Family Mediceal Leave Case Summary, FMLA Rules on Contacting Employees on Leave
Julie Vess v. Scott Medical Corp
When a worker is out on leave under the Family and Medical Leave Act (FMLA), an employer may need to contact her or him regarding work issues – such as to obtain a computer password or assistance in locating a file.
However, regular contact with the employee on leave could be considered a violation of FMLA rules and regulations. In the case of Vess v. Scott Medical Corp., a district court ruled that a case regarding inappropriate contact during leave could go to trial. The case should serve as evidence that employers need to keep contact to a minimum and pertain only to vital elements of a particular job.
In March 2007, Julie Vess was hired by Scott Medical Corporation as a director of respiratory therapy at its Regency Hospital in Toledo, Ohio. The job included both managerial duties and interactions with patients on the hospital floor.
On Feb. 8, 2011, Vess hurt her right knee when she slipped in the hospital’s parking lot. She informed her supervisor immediately, who suggested she complete an incident statement and seek out medical care. Vess’ damage to her knee would call for surgery, and upon being diagnosed, she was granted 13 weeks of FMLA leave by the company. Vess also ended up getting workers’ compensation benefits for the injury.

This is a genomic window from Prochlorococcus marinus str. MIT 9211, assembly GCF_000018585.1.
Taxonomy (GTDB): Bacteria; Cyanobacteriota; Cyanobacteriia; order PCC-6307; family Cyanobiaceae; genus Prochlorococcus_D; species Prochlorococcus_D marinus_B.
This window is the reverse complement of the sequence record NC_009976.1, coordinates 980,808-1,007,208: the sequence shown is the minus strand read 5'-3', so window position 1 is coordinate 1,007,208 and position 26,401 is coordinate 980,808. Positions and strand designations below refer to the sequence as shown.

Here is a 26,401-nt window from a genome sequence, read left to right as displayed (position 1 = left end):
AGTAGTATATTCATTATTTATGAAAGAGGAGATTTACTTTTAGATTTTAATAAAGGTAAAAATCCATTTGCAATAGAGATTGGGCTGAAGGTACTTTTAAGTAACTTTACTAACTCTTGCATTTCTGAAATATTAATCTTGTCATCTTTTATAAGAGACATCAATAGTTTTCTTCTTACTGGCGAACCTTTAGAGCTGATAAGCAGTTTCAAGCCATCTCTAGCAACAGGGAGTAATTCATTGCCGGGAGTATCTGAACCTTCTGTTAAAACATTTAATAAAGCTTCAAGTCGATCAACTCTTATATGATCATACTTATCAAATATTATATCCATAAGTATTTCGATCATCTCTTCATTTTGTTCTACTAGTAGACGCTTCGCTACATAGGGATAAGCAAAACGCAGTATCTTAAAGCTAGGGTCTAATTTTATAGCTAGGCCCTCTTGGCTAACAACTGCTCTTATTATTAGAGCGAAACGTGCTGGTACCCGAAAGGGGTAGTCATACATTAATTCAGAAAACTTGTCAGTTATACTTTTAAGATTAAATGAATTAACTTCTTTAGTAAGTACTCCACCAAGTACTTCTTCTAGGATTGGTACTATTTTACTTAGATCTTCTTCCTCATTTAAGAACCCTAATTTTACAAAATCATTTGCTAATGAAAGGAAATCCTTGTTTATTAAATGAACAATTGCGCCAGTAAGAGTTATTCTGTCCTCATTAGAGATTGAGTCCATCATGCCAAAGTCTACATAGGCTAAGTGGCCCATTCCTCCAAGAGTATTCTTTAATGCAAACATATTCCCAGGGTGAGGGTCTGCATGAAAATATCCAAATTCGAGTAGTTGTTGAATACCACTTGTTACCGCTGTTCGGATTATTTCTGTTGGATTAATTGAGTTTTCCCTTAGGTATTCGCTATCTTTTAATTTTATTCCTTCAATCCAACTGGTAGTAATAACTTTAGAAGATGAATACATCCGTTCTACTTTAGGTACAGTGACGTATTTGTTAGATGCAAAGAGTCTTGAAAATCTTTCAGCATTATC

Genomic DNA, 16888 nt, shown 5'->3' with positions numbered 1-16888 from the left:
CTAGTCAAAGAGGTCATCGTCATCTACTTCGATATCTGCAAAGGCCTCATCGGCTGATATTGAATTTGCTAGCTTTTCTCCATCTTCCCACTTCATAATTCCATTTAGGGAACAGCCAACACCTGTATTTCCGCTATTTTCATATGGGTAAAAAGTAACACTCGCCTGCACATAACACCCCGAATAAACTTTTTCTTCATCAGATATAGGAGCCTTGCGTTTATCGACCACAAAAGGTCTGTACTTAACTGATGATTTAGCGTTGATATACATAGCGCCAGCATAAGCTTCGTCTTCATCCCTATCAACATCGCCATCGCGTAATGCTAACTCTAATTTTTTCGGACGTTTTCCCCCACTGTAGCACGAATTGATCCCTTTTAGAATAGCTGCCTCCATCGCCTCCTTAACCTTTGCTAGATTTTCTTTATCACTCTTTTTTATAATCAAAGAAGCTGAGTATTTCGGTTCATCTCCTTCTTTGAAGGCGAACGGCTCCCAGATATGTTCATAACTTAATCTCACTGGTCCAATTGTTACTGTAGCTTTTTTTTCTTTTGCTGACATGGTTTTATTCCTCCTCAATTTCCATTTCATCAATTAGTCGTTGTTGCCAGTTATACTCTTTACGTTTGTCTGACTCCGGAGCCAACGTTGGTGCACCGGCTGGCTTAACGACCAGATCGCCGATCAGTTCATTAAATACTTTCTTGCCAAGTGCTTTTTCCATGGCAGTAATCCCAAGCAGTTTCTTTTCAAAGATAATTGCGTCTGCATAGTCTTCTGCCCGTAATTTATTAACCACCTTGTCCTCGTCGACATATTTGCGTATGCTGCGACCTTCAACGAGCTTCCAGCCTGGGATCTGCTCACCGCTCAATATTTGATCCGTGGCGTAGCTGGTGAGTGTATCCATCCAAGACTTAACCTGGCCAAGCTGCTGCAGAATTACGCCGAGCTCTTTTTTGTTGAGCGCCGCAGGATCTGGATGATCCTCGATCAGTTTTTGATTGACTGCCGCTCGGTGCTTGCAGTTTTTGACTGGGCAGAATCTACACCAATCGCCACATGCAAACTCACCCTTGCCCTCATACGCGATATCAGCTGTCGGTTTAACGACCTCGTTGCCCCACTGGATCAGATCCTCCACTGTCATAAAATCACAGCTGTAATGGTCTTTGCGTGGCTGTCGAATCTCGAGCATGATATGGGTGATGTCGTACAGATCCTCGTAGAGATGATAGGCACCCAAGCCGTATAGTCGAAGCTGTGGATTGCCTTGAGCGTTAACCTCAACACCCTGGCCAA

Andrea Sheehy, a rehabilitation supervisor at the hospital, covered Vess’ management responsibilities during her FMLA leave. Vess’s supervisor, Verette Neeb suggested respirator practitioners supervised by Vess to deal with Sheehy until Vess returned. During her leave protected under FMLA rules and regulations, Sheehy, Neeb and the therapists normally supervised by Vess all contacted her at home regarding assorted work-related issues.
Vess had her knee operation on March 30 and came back to her job with minor limitations on May 10. Shortly after returning from FMLA absence, on May 12, an incident happened at the hospital when Vess believed a pulmonologist mixed up orders for two patients. After going over reports about the incident, the corporation suspended and then eventually fired Vess on for working outside the scope of her license. Vess claims the corporation interfered with her rights under FMLA rules and fired her in retaliation for both taking leave and filing a workers’ compensation claim.